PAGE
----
Holy Trinity Sunday – B LSB #849
Text – John 3:3
Jesus answered him, “Truly, truly, I say to you, unless one is born again he cannot see the kingdom of God.”
SEEING THE KINGDOM
Oak trees are one of the last types of tree, each spring, to sprout their leaves. We have one behind our home & the leaves are just beginning to push out & open. In the fall, when the frost kills the leaves, even though they fall off the other trees, the oak leaves cling stubbornly to their branches, even though they are as dead as any of the other leaves already on the ground.
Then come the sharp winds of winter, but they also are powerless to shake the hold of those stubborn oak leaves. Later comes the snow & the ice but their efforts are equally futile. Then comes spring. In the heart of those oak trees the sap begins to rise, new leaves push out & the old, dead ones finally drop away to make room for the new.
That picture is very similar to what happens in a human being as faith in Jesus comes to life. The old fruit, of the father of lies, is pushed aside & drops away to make room for the new fruit once you get connected to the Vine, which is Christ Jesus. Being grafted into the Vine causes the branch to bear good fruit from the Father of life.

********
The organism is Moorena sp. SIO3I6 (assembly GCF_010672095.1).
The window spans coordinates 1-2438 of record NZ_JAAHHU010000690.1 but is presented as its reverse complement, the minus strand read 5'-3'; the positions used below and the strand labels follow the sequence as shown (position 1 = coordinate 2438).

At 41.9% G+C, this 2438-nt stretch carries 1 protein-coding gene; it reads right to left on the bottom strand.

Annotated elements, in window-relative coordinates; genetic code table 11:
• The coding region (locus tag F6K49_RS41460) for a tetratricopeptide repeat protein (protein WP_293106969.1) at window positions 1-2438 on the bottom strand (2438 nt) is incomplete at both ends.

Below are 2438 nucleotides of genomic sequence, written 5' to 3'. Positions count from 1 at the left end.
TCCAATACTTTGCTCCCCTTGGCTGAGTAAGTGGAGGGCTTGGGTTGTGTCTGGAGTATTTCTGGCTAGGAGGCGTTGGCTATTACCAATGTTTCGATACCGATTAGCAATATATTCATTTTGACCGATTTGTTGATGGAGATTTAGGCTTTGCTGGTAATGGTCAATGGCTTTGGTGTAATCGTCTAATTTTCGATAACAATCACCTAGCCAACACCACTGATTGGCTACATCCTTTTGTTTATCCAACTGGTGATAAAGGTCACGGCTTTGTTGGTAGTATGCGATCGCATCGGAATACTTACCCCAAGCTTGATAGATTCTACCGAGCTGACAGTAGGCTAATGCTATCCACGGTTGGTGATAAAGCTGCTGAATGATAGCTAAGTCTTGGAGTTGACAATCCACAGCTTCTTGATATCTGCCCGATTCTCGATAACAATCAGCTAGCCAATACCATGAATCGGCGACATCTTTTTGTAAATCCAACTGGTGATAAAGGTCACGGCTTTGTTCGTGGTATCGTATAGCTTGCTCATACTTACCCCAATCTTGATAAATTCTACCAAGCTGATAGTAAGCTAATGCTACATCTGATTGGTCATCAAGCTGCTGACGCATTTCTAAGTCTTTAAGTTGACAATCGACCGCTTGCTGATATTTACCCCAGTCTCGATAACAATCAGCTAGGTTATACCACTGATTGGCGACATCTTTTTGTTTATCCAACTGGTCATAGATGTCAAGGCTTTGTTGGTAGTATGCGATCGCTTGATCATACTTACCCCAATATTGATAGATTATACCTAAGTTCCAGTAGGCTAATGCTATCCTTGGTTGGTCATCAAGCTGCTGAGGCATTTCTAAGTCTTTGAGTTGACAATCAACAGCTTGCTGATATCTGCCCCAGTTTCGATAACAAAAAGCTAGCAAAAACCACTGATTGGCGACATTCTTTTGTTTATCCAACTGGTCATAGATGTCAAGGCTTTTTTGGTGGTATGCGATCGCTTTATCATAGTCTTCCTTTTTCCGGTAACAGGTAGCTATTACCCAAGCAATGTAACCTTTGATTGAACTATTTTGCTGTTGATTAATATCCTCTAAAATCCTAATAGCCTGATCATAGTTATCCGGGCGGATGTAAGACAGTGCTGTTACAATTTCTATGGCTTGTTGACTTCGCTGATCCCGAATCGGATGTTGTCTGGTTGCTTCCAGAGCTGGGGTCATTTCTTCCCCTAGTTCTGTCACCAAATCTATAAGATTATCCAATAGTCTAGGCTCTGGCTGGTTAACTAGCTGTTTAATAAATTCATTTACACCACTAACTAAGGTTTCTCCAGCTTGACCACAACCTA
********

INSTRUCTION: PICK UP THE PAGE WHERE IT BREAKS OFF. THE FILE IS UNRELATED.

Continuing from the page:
After the long, cold winter plants begin to signal the renewed life & warmth of spring. When people begin to see the blossoming of flowers & the sprouting leaves they recognize that more vivid color will once again return to the landscape. Seeing that in the plant kingdom brings joy & peace & hope that new & refreshing times will arrive.
Since the heavenly Father created human beings to be in relationship with Him, C. S. Lewis likened The Fall into sin as a long, cold winter. In the Narnia Chronicles, he likened the coming of Christ to the warming of spring & the return, once for all, of summer. Because human beings were created to be in relationship with our Father, the saintly nature in us longs to see the kingdom of God. We want to see evidence of God at work in our lives, but sin has corrupted our ability to see. Satan takes advantage of that desire to see, & of our corrupted vision, in order to deceive us, & to manipulate us, into doing his will instead of the will of our Creator.